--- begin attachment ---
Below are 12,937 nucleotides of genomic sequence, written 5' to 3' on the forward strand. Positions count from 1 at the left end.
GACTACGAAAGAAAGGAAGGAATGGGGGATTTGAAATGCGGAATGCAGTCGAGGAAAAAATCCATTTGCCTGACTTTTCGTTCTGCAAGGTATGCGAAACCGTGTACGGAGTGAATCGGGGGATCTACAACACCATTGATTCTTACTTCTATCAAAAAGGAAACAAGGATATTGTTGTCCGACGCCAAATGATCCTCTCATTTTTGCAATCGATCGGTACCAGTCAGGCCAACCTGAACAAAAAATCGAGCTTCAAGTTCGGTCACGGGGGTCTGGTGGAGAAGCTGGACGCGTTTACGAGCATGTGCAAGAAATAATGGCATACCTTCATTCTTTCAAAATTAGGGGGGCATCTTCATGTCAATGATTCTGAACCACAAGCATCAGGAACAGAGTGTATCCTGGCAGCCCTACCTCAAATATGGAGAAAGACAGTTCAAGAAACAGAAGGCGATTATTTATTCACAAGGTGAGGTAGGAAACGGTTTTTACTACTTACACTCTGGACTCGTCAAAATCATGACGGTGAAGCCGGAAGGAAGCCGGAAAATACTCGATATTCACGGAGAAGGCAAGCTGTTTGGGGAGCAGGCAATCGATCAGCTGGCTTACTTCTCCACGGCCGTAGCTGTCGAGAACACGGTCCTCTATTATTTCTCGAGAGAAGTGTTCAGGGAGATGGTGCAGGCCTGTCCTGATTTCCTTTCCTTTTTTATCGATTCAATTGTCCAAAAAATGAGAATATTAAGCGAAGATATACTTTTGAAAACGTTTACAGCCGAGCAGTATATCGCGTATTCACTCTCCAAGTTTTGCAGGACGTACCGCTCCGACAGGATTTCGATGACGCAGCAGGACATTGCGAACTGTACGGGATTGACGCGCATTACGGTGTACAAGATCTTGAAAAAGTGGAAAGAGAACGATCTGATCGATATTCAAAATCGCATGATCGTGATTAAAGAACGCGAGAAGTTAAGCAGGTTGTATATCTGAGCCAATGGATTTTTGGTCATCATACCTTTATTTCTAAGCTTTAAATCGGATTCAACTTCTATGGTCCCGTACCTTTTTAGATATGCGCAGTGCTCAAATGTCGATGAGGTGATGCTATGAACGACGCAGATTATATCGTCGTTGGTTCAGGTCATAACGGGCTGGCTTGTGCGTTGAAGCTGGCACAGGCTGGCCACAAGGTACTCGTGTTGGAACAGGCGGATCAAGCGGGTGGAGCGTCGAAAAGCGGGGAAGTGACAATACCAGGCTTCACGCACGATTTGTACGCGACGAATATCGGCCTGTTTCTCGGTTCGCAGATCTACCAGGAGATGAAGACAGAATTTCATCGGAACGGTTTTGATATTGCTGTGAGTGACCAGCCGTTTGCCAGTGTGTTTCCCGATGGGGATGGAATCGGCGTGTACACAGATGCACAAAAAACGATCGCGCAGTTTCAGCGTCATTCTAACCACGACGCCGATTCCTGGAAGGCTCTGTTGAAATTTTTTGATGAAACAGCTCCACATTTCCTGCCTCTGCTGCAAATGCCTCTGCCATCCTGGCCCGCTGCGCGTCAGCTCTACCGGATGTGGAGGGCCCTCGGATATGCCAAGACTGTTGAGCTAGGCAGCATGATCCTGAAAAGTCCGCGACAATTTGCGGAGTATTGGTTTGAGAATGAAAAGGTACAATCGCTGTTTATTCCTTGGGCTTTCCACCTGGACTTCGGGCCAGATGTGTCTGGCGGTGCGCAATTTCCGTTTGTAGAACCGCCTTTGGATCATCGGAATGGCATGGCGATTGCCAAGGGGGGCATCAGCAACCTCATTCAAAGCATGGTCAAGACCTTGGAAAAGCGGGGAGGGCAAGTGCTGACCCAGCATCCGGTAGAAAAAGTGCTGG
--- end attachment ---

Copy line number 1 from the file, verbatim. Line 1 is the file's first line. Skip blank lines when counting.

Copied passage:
Below are 12,937 nucleotides of genomic sequence, written 5' to 3' on the forward strand. Positions count from 1 at the left end.